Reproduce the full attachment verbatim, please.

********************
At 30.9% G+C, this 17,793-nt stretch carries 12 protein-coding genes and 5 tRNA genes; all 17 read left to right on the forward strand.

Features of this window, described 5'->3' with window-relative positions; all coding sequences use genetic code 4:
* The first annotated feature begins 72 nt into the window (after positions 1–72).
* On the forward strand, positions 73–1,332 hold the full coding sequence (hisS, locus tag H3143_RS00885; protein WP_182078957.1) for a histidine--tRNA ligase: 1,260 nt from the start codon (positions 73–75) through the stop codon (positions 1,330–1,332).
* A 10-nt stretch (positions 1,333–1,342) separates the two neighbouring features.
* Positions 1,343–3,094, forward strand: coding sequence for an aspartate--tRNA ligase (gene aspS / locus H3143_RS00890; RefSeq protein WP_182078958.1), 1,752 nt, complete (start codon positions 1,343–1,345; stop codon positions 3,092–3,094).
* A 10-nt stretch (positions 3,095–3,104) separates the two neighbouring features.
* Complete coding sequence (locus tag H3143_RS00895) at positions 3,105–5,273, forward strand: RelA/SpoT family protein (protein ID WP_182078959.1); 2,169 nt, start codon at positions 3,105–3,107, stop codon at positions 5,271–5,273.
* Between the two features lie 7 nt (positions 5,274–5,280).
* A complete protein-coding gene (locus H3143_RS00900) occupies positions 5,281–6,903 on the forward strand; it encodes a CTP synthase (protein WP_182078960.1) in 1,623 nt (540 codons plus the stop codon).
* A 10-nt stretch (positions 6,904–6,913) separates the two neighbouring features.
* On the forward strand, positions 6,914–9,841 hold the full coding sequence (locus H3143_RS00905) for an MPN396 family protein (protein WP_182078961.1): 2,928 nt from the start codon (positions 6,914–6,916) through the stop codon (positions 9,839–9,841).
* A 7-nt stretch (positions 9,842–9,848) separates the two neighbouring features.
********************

At 30.9% G+C, this 17,793-nt stretch carries 12 protein-coding genes and 5 tRNA genes; all 17 read left to right on the forward strand.

Features of this window, described 5'->3' with window-relative positions; all coding sequences use genetic code 4:
* The first annotated feature begins 72 nt into the window (after positions 1–72).
* On the forward strand, positions 73–1,332 hold the full coding sequence (hisS, locus tag H3143_RS00885; protein WP_182078957.1) for a histidine--tRNA ligase: 1,260 nt from the start codon (positions 73–75) through the stop codon (positions 1,330–1,332).
* A 10-nt stretch (positions 1,333–1,342) separates the two neighbouring features.
* Positions 1,343–3,094, forward strand: coding sequence for an aspartate--tRNA ligase (gene aspS / locus H3143_RS00890; RefSeq protein WP_182078958.1), 1,752 nt, complete (start codon positions 1,343–1,345; stop codon positions 3,092–3,094).
* A 10-nt stretch (positions 3,095–3,104) separates the two neighbouring features.
* Complete coding sequence (locus tag H3143_RS00895) at positions 3,105–5,273, forward strand: RelA/SpoT family protein (protein ID WP_182078959.1); 2,169 nt, start codon at positions 3,105–3,107, stop codon at positions 5,271–5,273.
* Between the two features lie 7 nt (positions 5,274–5,280).
* A complete protein-coding gene (locus H3143_RS00900) occupies positions 5,281–6,903 on the forward strand; it encodes a CTP synthase (protein WP_182078960.1) in 1,623 nt (540 codons plus the stop codon).
* A 10-nt stretch (positions 6,904–6,913) separates the two neighbouring features.
* On the forward strand, positions 6,914–9,841 hold the full coding sequence (locus H3143_RS00905) for an MPN396 family protein (protein WP_182078961.1): 2,928 nt from the start codon (positions 6,914–6,916) through the stop codon (positions 9,839–9,841).
* A 7-nt stretch (positions 9,842–9,848) separates the two neighbouring features.